Yes. I know. Y’all are tired of hearing about my love and obsession with the Wonder Boys movie, but tough… I love it. It helps me. I can’t explain it. It just does.
I’ve been listening to the soundtrack and there’s a lot of Bob Dylan on it. Some Leonard Cohen and John Lennon too. But there’s quite a bit of Bob Dylan. I’ve never listened to him a whole lot, but lately it seems I am. I like the sound and all.
Anyway, this is one of the tracks. And in many things, from the publishing business to politics… Things have definitely changed.
I think I’m going to take a page put of Kathleen Kelly’s book in You’ve Got Mail and begin as though we’re in the middle of a conversation… Or, maybe I’ll just talk. Or maybe… Who knows…
I’ve been writing and wondering and second guessing every word, every phrase, every scene. Time is really of the essence and I don’t have it to waste. This is a busy writing year. Or supposed to be.
See, I’m going to end something in a way that will pass off the majority of people who read it. That’s just all there is to it.
It’s like in Stranger Than Fiction. Emma Thompson’s character Karen is at a point in her novel where she doesn’t know how to kill off her main character. She doesn’t believe in writer’s block, but she’s struggling to land on the death of this man.
I was struggling, too. Not on how to kill a character, but on how to end a book.
How do you end something when you never intended it to be what it became? How do you do that without passing people off? The truth is, you can’t. I can’t.
People will hate it. Readers will be disappointed. Upset. And that’s rather daunting for me and perhaps other writers as well. To know that I’ve written a tale that has made someone else FEEL something.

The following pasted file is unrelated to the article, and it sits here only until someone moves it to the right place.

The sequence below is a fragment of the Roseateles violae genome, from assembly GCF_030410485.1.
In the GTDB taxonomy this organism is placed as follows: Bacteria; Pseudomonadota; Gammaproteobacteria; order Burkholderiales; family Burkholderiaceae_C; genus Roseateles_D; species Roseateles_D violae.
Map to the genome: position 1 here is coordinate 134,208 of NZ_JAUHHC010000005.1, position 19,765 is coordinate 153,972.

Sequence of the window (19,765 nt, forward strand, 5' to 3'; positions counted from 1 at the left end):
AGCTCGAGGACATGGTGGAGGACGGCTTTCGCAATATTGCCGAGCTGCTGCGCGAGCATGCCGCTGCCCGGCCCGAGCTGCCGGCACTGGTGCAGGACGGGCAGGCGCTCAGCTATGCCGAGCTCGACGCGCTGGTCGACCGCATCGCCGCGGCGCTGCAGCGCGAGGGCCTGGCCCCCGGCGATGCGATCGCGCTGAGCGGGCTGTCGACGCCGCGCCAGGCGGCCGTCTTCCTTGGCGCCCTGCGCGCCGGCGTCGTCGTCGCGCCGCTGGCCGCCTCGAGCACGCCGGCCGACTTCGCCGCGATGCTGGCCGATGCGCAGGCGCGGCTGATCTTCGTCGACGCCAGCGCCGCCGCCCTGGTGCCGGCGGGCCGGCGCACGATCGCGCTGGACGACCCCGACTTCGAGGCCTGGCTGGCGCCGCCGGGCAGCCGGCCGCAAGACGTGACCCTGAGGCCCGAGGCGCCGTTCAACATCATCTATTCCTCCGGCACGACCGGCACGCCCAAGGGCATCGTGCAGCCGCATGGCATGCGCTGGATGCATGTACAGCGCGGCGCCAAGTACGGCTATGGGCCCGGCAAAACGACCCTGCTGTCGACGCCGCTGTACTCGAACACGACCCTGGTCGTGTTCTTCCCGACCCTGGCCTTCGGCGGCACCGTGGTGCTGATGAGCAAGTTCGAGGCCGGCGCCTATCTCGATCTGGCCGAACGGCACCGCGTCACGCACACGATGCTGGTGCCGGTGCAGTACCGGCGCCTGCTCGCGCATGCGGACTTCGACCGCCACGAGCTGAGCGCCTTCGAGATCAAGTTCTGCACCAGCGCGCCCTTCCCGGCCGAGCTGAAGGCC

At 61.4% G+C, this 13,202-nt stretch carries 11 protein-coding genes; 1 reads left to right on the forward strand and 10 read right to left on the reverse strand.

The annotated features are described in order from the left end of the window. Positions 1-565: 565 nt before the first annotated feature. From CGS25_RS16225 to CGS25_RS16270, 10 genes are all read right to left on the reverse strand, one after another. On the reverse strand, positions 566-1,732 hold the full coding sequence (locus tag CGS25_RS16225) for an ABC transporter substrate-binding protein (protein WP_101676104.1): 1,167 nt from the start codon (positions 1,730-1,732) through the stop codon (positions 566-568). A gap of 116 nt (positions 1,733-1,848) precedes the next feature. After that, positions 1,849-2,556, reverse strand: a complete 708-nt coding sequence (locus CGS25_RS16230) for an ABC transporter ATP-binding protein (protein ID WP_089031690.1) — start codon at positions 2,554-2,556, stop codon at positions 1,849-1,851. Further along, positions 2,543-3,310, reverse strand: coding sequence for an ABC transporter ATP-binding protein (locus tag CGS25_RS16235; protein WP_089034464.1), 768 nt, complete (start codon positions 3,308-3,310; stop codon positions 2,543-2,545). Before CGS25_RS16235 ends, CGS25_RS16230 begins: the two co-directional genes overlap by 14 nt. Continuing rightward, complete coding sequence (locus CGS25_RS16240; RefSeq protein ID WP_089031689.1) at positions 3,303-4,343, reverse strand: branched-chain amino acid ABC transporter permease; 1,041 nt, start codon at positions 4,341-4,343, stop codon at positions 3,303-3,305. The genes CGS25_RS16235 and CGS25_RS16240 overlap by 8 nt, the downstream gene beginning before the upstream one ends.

But if those who read it, dislike it… Then I’ve done my job. Then I’ve stayed true to what had evolved across the pages. Do I want that? To have my words disliked, my work reviewed harshly? No. I’d rather people love it. It’s much easier when they love it than when they hate it. At least, that’s what we tell ourselves.
Staying true to the work, to the words, to the characters… That’s my real duty. And once I freed my brain of the knots holding my creativity hostage, the What if’s, the Maybe I should’s, the Oh no, I can’t do that’s… That’s when I landed on what I am supposed to do, what the characters and events are leading me toward.
After all, it’s their story. Not mine. Not yours, the readers. But the story belongs to the characters.
One of my favorite lines in yet another movie, Wonder Boys, a classmate says of another’s writing, “He respects us enough to forget us. And that takes courage.”
I’ve quoted that line before on the blog and it has relevance here again.
I respect everyone who reads my books. I respect their opinions, whether good or bad. But I can’t write the story anyone else wants. I can’t only write the story that belongs to the characters who’ve come to life through me.